Lots of potential, but not sitting right with me.

Here’s an article from the BBC entitled “Police team up for rape campaign”. I am doubtless not the only one to have read enough articles with similar titles to now be approaching this one with trepidation.

One would hope that an article with such a title would be about police putting together an anti-sexual violence squad, educating police about treating survivors appropriately or something of that nature. (And, according to the West Mercia police website, they are improving services with dedicated specialist officers and such.) Instead, all we learn from the article is that several police forces (Cleveland, Durham and Northumbria) in England’s North East are running a campaign that ‘reminds people how alcohol can affect judgement’. Det Supt Steve Wade wants ‘men and women to think about how much they are drinking before they put themselves at risk’. Right, because it’s not rapists that put people at risk of rape, and it’s not problematic to put the focus on the actions of potential victims rather than that of rapists…?

The victim blaming vibe seems to be more intense in the article than in the campaign itself – that’s the dynamic in a couple of media reports I’ve found – which emphasises support and services for survivors as well as self-protection measures. The Short word, long sentence campaign website (the videos may be triggering) features an outline of police procedure and has ‘You did not ask to be raped. The blame is entirely the perpetrators’ right on the front page. That said, it would be nice to have a rape prevention campaign with a primary focus on changing the behaviour of rapists and potential rapists in conjunction with an excellent support system for survivors.

Moving back to the article, we get this: ‘Police also stress that rape is more likely to happen between people who know each other.’ As best I can tell, from taking a look at the Northumbria police website, that’s taken from a quote by Durham Detective Superintendent Andy Reddick: ‘it is much more likely to happen between people who know each other, either in a domestic situation or between people who’ve met socialising’. I’m hoping the former quote was just ambiguous reportage from BBC Writer Without a Byline rather than an indication that multiple people in these police forces term rape something that happens ‘between people’. Because that phrasing disturbs me. To me, it makes rape sound like something each participant has an active role in bringing about, some kind of equitability. Rape does not happen ‘between people,’ like an argument or a misunderstanding, something for which the blame might be shared; rape is violence committed by one person against another. And this just serves to take the focus off the substance of the sentence, which is knocking down the myth that stranger rape is the most common type of rape. It’s not so much the ‘clear message that if someone does not consent to sex then it is rape’ the campaign is aiming for.

The campaign is running for six weeks, over the holiday period. I hope it does a lot of good, even with the mixed messages as furthered by the BBC article and those like it. And campaigns against sexual violence, as well as the media getting the messages out there, ought to do better than mixed messages, as there’s enough of that in the world already.


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About Chally

Chally is a student by day, a freelance writer by night, a scary, scary feminist all the time, and a voracious reader whenever she has a spare moment. She also blogs at Zero at the Bone. Full bio here.
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17 Responses to Lots of potential, but not sitting right with me.

  1. I suppose it’s a start and I suppose it has to begin somewhere. Still, there’s a skeptical part of me who wonders if true rape prevention advanced by law enforcement anywhere is a pipe dream.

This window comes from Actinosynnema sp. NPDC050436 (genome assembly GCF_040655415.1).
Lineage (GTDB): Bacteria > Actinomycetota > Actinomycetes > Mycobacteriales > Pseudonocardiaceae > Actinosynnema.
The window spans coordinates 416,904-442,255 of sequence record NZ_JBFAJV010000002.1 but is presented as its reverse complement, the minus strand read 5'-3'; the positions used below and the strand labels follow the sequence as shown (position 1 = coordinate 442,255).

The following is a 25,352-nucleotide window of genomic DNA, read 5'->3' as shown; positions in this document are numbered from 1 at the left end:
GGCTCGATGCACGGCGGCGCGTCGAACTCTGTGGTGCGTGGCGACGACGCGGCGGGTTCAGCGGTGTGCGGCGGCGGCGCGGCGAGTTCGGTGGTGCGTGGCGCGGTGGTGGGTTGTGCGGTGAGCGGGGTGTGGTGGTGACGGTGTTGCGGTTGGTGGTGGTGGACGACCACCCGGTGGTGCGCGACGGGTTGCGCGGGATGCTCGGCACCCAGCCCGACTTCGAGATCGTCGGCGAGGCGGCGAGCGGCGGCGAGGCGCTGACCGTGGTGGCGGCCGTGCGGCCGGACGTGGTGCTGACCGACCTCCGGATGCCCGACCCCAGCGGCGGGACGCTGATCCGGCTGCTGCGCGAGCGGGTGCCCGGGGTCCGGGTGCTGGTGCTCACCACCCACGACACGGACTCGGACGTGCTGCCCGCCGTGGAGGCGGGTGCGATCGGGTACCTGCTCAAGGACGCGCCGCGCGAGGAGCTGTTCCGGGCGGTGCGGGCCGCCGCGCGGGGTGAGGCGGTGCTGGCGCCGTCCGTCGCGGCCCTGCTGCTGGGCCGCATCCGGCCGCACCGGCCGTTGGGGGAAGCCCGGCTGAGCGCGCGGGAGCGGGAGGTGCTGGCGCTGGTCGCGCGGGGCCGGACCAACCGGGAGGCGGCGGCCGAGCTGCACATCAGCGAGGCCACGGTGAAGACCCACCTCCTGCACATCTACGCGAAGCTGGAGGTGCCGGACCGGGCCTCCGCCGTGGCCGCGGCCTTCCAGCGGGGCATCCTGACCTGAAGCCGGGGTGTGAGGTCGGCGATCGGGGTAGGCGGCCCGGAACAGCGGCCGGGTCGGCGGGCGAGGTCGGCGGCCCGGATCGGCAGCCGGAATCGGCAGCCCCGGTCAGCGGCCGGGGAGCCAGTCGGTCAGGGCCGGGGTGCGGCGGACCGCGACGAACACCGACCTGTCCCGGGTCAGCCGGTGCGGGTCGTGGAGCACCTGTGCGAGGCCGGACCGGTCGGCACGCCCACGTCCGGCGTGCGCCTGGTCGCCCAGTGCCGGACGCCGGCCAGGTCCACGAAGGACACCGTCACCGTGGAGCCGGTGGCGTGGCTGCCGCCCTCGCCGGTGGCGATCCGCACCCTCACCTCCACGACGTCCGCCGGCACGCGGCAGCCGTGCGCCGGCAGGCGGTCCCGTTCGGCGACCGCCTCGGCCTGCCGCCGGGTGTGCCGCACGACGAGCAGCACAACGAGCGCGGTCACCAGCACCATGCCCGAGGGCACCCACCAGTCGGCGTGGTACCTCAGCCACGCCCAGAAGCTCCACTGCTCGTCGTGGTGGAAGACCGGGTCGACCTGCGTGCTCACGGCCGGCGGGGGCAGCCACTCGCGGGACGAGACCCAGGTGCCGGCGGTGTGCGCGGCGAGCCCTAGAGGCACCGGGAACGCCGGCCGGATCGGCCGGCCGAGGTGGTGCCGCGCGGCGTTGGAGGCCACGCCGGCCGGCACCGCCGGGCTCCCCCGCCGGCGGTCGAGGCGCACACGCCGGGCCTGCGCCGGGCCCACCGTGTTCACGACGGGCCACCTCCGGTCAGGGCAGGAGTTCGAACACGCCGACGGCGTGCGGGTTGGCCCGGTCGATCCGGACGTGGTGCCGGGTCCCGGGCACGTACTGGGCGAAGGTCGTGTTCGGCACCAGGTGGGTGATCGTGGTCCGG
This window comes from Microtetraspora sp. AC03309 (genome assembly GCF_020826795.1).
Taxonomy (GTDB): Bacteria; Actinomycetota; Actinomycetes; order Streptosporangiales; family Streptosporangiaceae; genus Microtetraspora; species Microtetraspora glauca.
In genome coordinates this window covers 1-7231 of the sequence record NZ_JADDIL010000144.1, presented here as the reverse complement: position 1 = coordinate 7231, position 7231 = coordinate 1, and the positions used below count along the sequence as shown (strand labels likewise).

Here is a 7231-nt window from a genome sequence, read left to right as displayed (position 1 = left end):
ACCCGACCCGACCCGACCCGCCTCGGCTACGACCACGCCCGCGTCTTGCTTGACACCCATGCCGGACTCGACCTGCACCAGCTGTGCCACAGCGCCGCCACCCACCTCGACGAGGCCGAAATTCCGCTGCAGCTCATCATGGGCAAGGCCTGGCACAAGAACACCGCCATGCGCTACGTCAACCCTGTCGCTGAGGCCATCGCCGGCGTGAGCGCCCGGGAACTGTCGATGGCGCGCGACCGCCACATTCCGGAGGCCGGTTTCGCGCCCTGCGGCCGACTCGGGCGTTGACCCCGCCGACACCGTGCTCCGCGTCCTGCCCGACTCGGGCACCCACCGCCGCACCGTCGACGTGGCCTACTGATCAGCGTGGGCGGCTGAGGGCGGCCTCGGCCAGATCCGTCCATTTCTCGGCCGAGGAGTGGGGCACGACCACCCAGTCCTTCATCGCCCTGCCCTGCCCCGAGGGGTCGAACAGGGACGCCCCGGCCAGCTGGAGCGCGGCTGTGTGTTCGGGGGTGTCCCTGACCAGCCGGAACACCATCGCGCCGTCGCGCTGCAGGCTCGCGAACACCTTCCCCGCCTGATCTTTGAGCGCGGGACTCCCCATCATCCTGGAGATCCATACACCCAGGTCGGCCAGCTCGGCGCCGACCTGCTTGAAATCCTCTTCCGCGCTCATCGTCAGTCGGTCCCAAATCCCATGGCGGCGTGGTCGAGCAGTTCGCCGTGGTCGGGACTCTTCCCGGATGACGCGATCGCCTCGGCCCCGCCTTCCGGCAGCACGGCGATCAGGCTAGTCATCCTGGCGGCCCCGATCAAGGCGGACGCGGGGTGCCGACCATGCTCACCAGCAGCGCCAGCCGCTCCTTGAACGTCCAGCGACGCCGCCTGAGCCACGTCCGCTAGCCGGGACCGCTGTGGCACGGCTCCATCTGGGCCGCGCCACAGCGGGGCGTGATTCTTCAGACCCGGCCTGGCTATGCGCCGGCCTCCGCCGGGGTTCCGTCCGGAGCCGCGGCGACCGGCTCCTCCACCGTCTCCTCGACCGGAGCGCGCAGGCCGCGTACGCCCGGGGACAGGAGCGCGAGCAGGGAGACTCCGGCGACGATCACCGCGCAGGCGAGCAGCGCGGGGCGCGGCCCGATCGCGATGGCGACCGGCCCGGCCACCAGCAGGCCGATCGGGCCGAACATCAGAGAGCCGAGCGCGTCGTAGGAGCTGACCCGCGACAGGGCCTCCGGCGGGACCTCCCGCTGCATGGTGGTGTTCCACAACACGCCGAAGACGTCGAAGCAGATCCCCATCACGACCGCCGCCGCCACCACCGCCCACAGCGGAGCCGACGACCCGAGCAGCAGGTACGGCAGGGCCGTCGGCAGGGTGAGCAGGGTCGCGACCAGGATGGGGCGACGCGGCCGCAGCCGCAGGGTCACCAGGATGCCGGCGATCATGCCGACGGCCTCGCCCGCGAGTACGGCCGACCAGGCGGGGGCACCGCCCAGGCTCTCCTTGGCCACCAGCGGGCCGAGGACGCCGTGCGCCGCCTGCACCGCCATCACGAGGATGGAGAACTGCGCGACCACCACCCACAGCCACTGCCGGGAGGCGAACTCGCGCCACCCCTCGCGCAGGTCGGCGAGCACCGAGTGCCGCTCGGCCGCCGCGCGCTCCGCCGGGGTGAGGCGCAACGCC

2. L says:

    “Police team up for rape campaign”.

    … so this isn’t a substantive critique, but shouldn’t we expect the police to be teaming up for ANTI-rape campaigns?

  3. Bitter Scribe says:

    The most obnoxious such effort I ever heard of was a program at some college (forget which one) where campus cops would drive up to a woman walking alone on an empty street and hand her a card that read something like, “IF I WERE A RAPIST, YOU’D BE IN TROUBLE.” They finally came to what few senses they had when the women they were trying to “help” started complaining about being intimidated.

  4. leah says:

    Like L, I also found the title cringe-inducing.

  5. Lesley says:

    I have lived for some years in the UK and there is a context here you have to understand. Only about 4% of sex. assault complaints end in prosecution — there have to be witnesses and there is a strong culture of complacency about “choice” to have sex that prevents rape kits from being admissible as evidence. Attempts to reform the legal recourse have led no where so the next best thing is to help people protect themselves in a very pro-drunkenness society.

  6. Lesley says:

    Just to clarify, there is a grey line between having aggressive sex by choice and being raped in many social circles. People of both sexes here really play up the idea of regret-turned-rape-complaint.

  7. cim says:

    I live in County Durham – there have been a few adverts from this campaign on the buses. So far the only type I’ve seen have been of the form “Rape: short word, long sentence / no consent, no sex” and definitely directed at men. The “long sentence” bit would be more convincing if the conviction rate was higher, if the sentences were actually long, or if the local police force didn’t fail to properly record a significant proportion of the rapes reported to it. (and, of course, if there was any real education in other contexts about what “consent” meant, which is something else the UK does badly)

  8. Politicalguineapig says:

    Comrade Kevin: I totally agree. If I were raped, the last thing I would do is expect help from law enforcement. I’d rather be put on trial for murder then testify as a rape survivor.

  9. Yonmei says:

    Four years ago Amnesty International published a report on attitudes to rape in the UK that found evidence that a large proportion of people believe that a woman who is raped is wholly or partly to blame if she got drunk, behaved flirtatiously, or wore revealing clothing.